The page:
Report shows new Combined Authorities risk being ‘preserve of men’

By agency reporter
April 18, 2017

English devolution risks becoming a "plaything of the old boys' club", according to a new report from the Electoral Reform Society (ERS).

Research by the ERS shows 93 per cent of the most powerful positions – the Mayoralties and their cabinets – in the new Combined Authorities will be in the hands of white men.

The report, From City Hall to Citizens' Hall: Democracy, Diversity and English Devolution, finds that only two cabinet members of all six new Combined Authorities – 5.4 per cent of the total – will be women, and only one – 2.7 per cent of the total – is from a Black and Minority Ethnic (BAME) background.

The ERS predicts that just one female Mayoral candidate will win next month (most likely in Tees Valley) with just seven female candidates out of 39 in the six races.

In the most gender-diverse cabinet of the Combined Authorities, only one of five leaders is a woman, while in four there are no women at all.

With most of the councils making up the new Combined Authorities being dominated by one party, the ERS is also highlighting huge risks for scrutiny – with cabinets and scrutiny committees plucked from the Mayors' own party.

The ERS is calling for candidates and the new Mayors to back reforms to open up the Combined Authorities, including: basing scrutiny committees on vote share rather than seat share, adopting proportional representation via the Single Transferable Vote for local elections, implementing a 'Transparency Charter', and experimenting with new forms of democracy such as citizens' assemblies.

Katie Ghose, Chief Executive of the Electoral Reform Society, said: "Parties have dropped their guard when it comes to diversity and democracy in the new Combined Authorities. With 93 per cent of the most powerful posts being controlled by men, these institutions risk magnifying the problems of representation that already exist in local government. And many of the new institutions will effectively be 'one-party states', with Mayors held to account by their own party colleagues.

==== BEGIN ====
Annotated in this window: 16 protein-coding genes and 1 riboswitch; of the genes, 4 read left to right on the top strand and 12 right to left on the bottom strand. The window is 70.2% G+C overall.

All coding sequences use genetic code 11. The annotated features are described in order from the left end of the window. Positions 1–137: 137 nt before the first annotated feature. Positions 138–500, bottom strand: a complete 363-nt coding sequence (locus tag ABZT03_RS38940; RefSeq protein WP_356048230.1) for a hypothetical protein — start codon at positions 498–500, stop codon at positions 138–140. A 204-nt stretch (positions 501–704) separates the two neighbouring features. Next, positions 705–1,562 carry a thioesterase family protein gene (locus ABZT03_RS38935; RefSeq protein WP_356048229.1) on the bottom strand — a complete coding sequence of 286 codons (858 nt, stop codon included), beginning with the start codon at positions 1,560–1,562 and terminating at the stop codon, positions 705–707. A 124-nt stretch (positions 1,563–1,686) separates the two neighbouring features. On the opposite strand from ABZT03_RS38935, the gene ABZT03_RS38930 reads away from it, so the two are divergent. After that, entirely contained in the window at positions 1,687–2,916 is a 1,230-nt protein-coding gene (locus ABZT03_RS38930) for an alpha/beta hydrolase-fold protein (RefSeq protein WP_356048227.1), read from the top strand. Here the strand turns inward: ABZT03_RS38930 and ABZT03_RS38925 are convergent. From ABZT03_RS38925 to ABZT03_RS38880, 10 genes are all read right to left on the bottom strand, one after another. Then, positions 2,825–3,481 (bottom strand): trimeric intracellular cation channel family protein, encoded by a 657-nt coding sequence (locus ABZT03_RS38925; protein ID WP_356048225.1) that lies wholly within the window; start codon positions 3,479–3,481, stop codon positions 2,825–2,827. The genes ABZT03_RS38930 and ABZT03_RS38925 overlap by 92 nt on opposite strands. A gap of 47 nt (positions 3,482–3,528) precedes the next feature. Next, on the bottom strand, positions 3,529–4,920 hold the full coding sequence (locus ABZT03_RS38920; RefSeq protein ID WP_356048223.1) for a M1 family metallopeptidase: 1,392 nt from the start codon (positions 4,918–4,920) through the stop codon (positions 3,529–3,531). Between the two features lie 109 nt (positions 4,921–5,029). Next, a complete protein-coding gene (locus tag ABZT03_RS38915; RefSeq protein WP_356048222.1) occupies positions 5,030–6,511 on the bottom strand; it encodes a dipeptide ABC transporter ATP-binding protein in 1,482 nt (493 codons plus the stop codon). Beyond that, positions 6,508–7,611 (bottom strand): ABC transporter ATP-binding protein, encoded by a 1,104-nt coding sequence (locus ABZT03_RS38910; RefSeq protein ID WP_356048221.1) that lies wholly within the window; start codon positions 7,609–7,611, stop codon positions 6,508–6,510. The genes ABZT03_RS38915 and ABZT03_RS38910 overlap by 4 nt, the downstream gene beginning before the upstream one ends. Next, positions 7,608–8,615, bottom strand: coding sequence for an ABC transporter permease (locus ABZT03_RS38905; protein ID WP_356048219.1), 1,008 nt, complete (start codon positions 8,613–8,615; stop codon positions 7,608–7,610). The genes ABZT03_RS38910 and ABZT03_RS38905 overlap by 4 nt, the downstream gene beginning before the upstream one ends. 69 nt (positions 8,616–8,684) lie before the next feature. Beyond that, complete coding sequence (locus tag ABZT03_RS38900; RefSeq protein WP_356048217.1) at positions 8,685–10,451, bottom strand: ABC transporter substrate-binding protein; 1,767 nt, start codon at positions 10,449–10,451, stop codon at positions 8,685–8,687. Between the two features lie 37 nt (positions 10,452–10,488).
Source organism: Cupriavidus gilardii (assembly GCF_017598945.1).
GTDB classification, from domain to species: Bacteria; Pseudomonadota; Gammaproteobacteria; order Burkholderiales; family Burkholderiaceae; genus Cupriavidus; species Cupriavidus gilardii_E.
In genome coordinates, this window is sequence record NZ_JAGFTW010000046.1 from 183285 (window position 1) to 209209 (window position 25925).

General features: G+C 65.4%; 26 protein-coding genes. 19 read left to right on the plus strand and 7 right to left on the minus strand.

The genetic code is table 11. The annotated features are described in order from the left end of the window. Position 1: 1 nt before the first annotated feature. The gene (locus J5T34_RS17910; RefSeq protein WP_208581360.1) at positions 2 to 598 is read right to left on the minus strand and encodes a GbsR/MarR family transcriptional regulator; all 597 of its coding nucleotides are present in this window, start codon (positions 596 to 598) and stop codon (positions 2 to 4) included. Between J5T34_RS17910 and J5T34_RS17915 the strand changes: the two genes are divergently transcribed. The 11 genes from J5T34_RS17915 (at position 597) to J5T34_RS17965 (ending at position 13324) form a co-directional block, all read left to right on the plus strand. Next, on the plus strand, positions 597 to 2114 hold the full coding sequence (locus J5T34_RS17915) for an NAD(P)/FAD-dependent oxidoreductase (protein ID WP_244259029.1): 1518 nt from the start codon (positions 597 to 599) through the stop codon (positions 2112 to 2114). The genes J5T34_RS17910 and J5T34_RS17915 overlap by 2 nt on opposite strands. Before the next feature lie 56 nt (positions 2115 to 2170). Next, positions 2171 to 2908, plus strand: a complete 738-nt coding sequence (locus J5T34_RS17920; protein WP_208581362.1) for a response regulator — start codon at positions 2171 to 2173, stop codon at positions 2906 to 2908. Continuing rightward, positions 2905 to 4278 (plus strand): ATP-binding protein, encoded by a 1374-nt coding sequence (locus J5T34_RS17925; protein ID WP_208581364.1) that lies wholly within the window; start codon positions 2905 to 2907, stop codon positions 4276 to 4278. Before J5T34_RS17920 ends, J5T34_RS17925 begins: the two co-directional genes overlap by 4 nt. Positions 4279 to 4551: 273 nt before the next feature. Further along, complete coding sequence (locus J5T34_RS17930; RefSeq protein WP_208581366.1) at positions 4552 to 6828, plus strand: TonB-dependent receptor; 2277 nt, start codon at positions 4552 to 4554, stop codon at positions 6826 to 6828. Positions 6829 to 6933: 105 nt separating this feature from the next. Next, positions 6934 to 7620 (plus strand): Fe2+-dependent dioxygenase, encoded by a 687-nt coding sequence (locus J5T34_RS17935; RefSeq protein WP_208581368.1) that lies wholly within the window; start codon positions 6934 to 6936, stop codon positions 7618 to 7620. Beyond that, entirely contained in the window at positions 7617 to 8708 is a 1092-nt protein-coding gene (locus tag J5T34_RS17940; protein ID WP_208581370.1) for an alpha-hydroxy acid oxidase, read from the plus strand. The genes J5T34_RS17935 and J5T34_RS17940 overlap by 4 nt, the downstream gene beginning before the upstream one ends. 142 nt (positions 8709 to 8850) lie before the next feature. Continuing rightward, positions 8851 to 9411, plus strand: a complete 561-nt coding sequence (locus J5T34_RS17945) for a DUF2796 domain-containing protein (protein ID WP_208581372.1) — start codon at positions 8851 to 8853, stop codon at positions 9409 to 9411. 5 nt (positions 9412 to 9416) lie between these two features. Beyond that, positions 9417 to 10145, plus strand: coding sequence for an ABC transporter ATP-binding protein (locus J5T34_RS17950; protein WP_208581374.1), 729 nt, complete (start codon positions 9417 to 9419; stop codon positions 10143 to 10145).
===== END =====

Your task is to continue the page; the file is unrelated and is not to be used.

"It's concerning to see the most powerful positions in these new authorities being dominated by the 'usual suspects'. Many of these authorities risk magnifying the problems of local one-party states, with all sorts of risks for scrutiny and accountability. These new bodies can't be allowed to be the preserve of the old boys' club – with the new Mayors and cabinet members often being the same as those who previously had power, only with less accountability.

"Without action now, we risk adopting a major new governance model without any real public buy-in and participation. Voters will see it as a stitch-up. That is a recipe for disaster. It's time to inject some democracy and diversity into English devolution. With the public largely shut out of the process, and models imposed rather than chosen, so far citizen involvement in the constitutional future of their own areas has been minimal. That must change.

"In places where mayors are to be elected, there are now fresh opportunities for the new leaders to open up their doors. The candidates – and the new Mayors when elected – must seize those opportunities are ensure that devolution is built to last, and isn't just the preserve of a small elite. We call on all candidates across the regions to back our seven recommendations for reform, and put real diversity and democracy into English devolution."


  1. Parties need to take urgent action towards equal gender representation for the councils that make up combined authorities – including steps to ensure women who are elected reach leadership positions.
  2. England and Wales should join Scotland and Northern Ireland in using the Single Transferable Vote method of voting in all local council elections.
  3. Scrutiny committees should be comprised of councillors representing the vote share of parties at the previous election – rather than reflecting seat share – where adequate representation exists.
  4. For effective use of taxpayers' money, parties should make political and demographic diversity a priority for scrutiny committees.
  5. Mayoral elections should be opened up to voters by switching to the Alternative Vote, in order to let voters truly express their preferences, and avoid wasted votes.
  6. Successful mayoral candidates need to build a culture of transparency into the combined authorities from day one. Mayors should draw up a Transparency Charter when elected to ensure voters have faith in these new institutions.
  7. The new mayoralties should be viewed as an exciting opportunity to pursue and experiment with new models of participatory, deliberative and digital democracy. Mayors and Combined Authorities should pursue innovative ways of engaging and involving the public in shaping and making decisions about their communities, such as the use of citizens' assemblies.

* Read the report From City Hall to Citizens' Hall: Democracy, Diversity and English Devolution here

* Electoral Reform Society


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